A short drive away is Lancaster and the Pennsylvania Dutch country, with myriad family-oriented activities. Take a train ride in nearby Strasburg or explore the shops and sights of historic Lititz, complete with its own chocolate factory. Its Wilbur Buds predate the Hershey’s Kiss by 14 years. (But if you’d rather have the latter, Hershey, Pa., is not too far away.)
Housing? You will find older homes on Main Street and newer residences in the developments around the town center. The area did not experience as much of a drop in home prices as other areas did during the worst of the housing crisis, and now prices are not surging as much as they are in some other places, said Gil Ochs, an associate broker/agent with Coldwell Banker Select Professionals in Ephrata.
“We’re a conservative area,” he said. “We didn’t go crazy in the boom markets.”
Mr. Ochs noted that “very nice” properties can be had for about $250,000, with town-home communities coming in at the $150,000-to-$215,000 range.
“People come down here from New York and New Jersey, and once they are here they decide to stay,” Mr. Ochs said.
Think you would rather be a bit closer to the Chesapeake? Consider Berlin, Md., (accent on the first syllable). This small town once sported more hotels than Ocean City, but these days, a laid-back atmosphere holds sway. Berlin’s restored downtown historic district, complete with the 1895 Atlantic Hotel, offers one-of-a-kind shopping and a string of galleries that are perfect for a summer stroll.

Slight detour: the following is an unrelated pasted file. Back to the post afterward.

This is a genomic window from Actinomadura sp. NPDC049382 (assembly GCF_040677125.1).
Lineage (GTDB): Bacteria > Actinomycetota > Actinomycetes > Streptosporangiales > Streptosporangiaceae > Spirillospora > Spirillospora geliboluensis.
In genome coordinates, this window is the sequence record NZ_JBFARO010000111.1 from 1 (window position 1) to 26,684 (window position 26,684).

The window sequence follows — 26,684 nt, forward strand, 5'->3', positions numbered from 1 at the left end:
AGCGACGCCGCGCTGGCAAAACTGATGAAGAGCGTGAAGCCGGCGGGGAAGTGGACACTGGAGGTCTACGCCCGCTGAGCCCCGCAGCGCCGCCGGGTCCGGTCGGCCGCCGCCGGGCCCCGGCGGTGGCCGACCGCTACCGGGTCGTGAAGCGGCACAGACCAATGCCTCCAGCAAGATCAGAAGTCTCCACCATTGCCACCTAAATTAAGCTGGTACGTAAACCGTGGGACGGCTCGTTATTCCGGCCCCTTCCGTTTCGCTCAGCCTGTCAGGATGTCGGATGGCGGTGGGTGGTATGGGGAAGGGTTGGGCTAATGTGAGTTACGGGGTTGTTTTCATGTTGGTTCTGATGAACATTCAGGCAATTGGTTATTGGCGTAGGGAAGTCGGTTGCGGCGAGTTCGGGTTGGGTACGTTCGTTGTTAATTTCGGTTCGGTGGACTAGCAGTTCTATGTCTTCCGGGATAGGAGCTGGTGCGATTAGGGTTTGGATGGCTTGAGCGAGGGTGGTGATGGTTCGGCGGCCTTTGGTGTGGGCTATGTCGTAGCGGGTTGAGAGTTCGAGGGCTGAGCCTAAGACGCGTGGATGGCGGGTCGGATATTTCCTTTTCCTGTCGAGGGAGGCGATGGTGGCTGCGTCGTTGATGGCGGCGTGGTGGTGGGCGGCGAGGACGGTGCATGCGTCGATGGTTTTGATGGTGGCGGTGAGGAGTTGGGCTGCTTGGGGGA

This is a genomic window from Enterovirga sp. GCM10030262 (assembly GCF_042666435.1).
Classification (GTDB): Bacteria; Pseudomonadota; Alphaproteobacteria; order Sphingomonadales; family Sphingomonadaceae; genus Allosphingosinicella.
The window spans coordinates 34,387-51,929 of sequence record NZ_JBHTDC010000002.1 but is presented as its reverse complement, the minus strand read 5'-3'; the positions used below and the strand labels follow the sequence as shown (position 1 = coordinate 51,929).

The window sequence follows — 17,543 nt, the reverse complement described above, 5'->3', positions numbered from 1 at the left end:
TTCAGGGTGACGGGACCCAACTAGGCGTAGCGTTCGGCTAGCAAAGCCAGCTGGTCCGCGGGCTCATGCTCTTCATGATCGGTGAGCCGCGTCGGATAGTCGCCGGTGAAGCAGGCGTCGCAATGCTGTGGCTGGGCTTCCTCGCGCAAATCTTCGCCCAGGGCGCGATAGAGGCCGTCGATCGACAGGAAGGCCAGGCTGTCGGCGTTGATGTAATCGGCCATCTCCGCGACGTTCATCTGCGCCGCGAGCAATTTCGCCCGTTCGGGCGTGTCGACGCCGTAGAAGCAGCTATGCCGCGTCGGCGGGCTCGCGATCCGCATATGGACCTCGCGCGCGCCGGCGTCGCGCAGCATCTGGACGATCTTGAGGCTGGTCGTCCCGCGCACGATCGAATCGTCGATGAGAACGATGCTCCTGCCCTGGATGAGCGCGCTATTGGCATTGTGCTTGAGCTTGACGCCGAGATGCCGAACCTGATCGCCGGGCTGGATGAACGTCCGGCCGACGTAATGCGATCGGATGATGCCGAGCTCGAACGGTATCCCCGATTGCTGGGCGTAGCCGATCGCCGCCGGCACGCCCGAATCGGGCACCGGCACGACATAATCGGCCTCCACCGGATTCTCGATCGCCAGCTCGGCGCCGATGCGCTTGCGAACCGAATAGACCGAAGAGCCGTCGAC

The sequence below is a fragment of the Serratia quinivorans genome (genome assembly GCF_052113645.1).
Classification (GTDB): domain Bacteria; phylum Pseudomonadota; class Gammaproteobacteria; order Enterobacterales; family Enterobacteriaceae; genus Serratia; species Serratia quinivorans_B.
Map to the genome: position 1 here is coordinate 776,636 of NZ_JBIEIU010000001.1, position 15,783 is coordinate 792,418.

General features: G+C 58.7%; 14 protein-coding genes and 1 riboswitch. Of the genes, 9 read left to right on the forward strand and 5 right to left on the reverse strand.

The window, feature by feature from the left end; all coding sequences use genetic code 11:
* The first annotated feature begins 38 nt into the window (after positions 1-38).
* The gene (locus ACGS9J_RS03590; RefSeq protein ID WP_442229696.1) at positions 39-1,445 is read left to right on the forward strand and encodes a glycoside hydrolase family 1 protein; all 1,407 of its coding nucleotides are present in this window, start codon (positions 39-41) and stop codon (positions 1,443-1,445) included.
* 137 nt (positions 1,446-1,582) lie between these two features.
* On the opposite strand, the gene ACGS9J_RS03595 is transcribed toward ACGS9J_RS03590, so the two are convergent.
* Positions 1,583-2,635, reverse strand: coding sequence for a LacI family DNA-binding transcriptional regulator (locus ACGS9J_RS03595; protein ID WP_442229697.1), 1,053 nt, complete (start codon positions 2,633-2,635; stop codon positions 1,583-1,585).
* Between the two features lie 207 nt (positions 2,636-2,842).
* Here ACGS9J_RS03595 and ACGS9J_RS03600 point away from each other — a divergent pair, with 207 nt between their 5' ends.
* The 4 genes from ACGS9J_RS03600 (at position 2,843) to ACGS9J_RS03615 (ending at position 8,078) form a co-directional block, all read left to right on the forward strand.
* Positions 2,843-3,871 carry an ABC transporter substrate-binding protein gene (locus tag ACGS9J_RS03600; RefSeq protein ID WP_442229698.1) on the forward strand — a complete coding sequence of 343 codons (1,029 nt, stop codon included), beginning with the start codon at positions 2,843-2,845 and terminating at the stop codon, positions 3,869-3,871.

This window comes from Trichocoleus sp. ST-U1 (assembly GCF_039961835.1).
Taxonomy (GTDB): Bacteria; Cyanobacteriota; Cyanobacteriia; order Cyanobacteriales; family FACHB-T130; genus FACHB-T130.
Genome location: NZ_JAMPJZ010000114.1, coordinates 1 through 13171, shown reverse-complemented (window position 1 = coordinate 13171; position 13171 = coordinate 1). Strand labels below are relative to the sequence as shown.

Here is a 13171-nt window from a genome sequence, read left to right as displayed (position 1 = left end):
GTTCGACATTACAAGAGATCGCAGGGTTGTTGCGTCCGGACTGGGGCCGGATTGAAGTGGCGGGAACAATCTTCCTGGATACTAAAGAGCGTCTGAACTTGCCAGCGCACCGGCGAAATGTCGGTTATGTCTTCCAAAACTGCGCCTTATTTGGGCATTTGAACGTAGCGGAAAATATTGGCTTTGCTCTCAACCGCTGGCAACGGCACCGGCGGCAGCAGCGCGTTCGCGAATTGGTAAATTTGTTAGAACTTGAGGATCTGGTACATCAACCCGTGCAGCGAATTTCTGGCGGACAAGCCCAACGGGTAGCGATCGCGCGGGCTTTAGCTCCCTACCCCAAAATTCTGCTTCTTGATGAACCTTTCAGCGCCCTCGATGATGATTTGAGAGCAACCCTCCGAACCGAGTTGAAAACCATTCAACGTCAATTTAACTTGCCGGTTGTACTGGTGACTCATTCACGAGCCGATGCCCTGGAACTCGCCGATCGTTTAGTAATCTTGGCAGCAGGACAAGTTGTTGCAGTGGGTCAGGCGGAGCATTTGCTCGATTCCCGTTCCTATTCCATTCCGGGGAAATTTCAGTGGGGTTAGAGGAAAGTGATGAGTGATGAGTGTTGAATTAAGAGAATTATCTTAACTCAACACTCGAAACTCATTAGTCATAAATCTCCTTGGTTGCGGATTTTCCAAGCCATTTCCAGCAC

Look familiar? The town is so picture-perfect that it has been used in several films, including “Tuck Everlasting” and “Runaway Bride.”
Nearby, Frontier Town offers family entertainment, including camping and a water park, that seems straight out of the 1950s, with Wild West Shows complete with street fights and showdowns.
Housing prices in Berlin are not as low as some others, but they’re not out of reach, either; the median home price is $267,000.
You also could find a place on the Western Shore. Chesapeake Beach, once a popular resort for Washington and Baltimore residents, offers a quieter take on the shore experience, with a range of cottages, bungalows and higher-end homes. It also boasts one of Maryland’s largest sport-fishing fleets and a museum filled with relics from the glory days.
You will find the second-largest swath of beach at Colonial Beach, once a popular destination on Virginia’s Northern Neck before the Bay Bridge helped the Eastern Shore entice Washingtonians away. Life is a good deal slower there than in, say, Ocean City, but there still is a bit of the summer resort left. Home prices are modest, with a median price of $178,824.
If the mountains are more to your liking, the Shenandoah Valley has it all, capped with breathtaking views from Skyline Drive and Blue Ridge Parkway. You can explore a wealth of Civil War sites, historic covered bridges and antiques shops galore while enjoying the area’s rich bounty, including apples.
In Charlottesville, home to the University of Virginia, housing may be a bit more pricey, but it’s a perfect spot for a getaway and attracts a number of “getaway and stay” residents, people who turn their vacation homes into year-round residences after retirement.
“We’re at the top of the Sunbelt,” said Billie Magerfield of Billie Magerfield Real Estate III in Charlottesville. “We’ve got the four seasons, but we’ve got less snow and less heat than other places.”
Meanwhile, there are those breathtaking views and trendy shops and restaurants, while UVa. football draws crowds who want a place to stay for football weekends. (There are a number of town-house developments.)